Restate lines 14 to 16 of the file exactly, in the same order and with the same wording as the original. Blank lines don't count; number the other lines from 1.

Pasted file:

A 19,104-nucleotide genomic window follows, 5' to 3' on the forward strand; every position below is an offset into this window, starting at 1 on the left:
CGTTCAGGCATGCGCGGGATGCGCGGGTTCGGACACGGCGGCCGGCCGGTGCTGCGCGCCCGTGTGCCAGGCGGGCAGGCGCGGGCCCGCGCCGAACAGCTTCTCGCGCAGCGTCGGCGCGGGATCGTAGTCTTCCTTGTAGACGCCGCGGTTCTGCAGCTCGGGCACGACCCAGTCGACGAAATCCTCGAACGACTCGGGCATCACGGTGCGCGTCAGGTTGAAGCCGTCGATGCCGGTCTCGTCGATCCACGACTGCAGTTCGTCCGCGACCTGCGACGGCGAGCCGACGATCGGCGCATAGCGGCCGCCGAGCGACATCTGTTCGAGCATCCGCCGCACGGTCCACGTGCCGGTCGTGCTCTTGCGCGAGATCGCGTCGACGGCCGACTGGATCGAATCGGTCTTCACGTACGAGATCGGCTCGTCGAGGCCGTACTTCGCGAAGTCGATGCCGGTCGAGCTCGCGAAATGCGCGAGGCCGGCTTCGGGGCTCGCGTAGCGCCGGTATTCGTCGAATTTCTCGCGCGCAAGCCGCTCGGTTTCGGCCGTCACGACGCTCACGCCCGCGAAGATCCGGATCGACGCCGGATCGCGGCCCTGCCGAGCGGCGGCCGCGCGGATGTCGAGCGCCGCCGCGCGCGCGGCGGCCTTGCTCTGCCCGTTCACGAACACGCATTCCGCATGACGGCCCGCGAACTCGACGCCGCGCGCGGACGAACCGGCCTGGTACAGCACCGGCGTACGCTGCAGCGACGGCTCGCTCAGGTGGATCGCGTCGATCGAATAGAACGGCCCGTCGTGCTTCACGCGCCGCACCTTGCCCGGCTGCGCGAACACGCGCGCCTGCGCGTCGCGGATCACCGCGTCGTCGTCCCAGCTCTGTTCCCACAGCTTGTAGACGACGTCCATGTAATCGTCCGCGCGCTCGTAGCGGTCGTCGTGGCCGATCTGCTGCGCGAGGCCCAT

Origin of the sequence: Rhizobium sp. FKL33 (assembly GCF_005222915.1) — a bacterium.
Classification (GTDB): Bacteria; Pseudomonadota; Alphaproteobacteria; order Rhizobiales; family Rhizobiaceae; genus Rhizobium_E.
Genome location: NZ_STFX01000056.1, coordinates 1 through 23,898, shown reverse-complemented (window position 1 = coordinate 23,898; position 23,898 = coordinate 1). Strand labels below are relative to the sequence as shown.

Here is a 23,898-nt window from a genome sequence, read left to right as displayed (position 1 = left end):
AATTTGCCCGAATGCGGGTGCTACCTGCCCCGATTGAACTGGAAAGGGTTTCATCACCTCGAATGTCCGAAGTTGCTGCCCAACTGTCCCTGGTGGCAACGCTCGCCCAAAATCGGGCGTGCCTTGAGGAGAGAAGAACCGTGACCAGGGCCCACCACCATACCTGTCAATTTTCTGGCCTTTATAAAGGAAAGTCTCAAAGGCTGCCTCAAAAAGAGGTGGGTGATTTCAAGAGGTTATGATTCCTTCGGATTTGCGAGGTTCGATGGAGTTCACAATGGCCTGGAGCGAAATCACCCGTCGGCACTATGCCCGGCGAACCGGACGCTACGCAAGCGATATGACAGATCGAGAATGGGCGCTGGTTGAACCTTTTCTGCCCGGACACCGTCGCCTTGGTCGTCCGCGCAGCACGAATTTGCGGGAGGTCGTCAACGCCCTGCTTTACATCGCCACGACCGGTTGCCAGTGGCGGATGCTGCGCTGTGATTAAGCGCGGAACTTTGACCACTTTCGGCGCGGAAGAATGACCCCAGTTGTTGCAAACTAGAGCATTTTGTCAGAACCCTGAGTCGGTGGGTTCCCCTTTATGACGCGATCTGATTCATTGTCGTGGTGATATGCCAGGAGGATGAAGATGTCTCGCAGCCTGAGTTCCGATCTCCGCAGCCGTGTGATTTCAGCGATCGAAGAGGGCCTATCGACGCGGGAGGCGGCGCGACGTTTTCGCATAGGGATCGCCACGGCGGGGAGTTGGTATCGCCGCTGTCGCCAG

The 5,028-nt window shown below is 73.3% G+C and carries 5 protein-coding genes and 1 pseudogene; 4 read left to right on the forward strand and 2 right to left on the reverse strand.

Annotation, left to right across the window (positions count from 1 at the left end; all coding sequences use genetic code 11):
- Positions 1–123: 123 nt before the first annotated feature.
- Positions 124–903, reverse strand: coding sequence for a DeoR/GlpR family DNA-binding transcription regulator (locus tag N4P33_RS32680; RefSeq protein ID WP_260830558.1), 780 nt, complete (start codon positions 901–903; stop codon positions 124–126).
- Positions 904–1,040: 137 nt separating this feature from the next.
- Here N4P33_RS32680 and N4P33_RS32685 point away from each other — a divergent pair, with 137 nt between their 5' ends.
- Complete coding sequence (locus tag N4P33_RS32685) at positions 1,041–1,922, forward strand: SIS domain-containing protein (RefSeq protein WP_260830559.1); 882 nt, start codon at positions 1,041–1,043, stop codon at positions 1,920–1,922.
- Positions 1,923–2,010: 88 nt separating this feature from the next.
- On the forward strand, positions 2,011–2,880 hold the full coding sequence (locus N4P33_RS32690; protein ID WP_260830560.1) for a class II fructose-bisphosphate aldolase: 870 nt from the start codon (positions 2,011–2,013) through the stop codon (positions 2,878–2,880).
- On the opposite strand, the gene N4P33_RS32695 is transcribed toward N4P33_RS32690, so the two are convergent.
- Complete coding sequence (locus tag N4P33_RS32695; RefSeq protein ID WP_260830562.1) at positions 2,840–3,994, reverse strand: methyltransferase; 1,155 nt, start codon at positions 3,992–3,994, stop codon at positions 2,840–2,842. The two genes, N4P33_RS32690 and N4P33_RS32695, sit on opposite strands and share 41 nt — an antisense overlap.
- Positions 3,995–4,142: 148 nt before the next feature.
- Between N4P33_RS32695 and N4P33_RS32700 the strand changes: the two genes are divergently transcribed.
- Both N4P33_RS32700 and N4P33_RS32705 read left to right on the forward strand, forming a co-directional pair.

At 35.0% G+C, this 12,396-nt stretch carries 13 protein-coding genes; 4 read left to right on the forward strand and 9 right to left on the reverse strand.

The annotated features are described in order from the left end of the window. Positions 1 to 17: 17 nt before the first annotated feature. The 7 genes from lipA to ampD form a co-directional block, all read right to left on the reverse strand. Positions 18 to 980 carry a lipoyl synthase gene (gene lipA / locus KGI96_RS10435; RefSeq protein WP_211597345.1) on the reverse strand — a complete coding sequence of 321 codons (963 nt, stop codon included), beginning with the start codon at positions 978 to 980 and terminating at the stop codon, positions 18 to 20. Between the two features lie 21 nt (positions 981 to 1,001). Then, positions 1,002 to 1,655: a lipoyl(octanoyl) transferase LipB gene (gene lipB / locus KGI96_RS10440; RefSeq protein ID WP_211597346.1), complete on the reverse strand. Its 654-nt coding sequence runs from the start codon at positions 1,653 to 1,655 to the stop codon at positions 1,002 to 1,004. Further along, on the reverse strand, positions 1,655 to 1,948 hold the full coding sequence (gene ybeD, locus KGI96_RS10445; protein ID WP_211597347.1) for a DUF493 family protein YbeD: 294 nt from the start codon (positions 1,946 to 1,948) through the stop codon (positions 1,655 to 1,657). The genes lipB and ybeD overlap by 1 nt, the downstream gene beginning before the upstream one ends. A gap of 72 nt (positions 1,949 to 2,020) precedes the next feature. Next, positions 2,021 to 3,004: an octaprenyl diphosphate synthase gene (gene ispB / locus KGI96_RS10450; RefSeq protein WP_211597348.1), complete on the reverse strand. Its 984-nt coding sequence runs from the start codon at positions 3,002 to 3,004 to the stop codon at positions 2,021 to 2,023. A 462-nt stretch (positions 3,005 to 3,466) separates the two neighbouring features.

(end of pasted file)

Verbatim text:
- Complete coding sequence (locus tag N4P33_RS32685) at positions 1,041–1,922, forward strand: SIS domain-containing protein (RefSeq protein WP_260830559.1); 882 nt, start codon at positions 1,041–1,043, stop codon at positions 1,920–1,922.
- Positions 1,923–2,010: 88 nt separating this feature from the next.
- On the forward strand, positions 2,011–2,880 hold the full coding sequence (locus N4P33_RS32690; protein ID WP_260830560.1) for a class II fructose-bisphosphate aldolase: 870 nt from the start codon (positions 2,011–2,013) through the stop codon (positions 2,878–2,880).